Admittedly, I was drawn to this novel by the cover when I was searching through the e-books available on the Kindle in the fantasy genre; there’s something beautiful, yet mysterious about it. It has a certain element of fantasy that I found to be intriguing. After reading the synopsis, I knew that I had to read it. I wanted to know what this new type of magic was. And there’s nothing wrong with a good romance plot, right?

This review contains spoilers

To be completely honest, this novel was difficult to read. I was immediately reminded of Fifty Shades of Grey. That’s not to say that Reliquary doesn’t have good qualities, but a few parts of it were very rough. The writing, at times, is awkward. There are a number of phrases and adjectives that seem overused throughout the novel in terms of description, including my least favorite “strappy.” Most of the time when we are presented with a description of what main character, Mattie Carver, is wearing, the phrase is used in some way.

Furthermore, the sentence structure throughout the novel is a little awkward as well. There are many instances in which we are given Mattie’s thoughts, which include her present thoughts, as well as flashbacks. However, her thoughts often appear as lines of dialogue. Normal, right? The problem being that the structure used to denote thought is not consistent. Sometimes her thoughts appear in quotation marks, which is a little odd and makes it hard to distinguish from actual dialogue, as the two are often present in the same paragraph. Other times, the first sentence is italicized and the rest is implied thought.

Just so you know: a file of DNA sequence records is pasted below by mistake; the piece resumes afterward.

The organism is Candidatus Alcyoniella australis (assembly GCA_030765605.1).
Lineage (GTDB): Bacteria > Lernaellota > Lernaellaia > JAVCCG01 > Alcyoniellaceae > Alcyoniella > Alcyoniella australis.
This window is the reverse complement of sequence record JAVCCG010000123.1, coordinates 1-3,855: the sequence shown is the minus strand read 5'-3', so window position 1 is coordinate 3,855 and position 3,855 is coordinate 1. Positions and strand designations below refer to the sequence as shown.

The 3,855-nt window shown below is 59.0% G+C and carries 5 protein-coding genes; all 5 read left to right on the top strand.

Aside from formatting problems that make the novel difficult to read, there are a number of small mistakes in grammar and sentence structure. The writing, at times, was very weak. If you’ve read Fifty Shades and took note of how it’s written, you will understand why I was annoyed and frustrated at times.

Despite this, I couldn’t stop reading it. I was interested in how magic works. I also ended up becoming invested in the characters. Or rather, the relationships between characters. Which, by the way, are wrong on so many levels.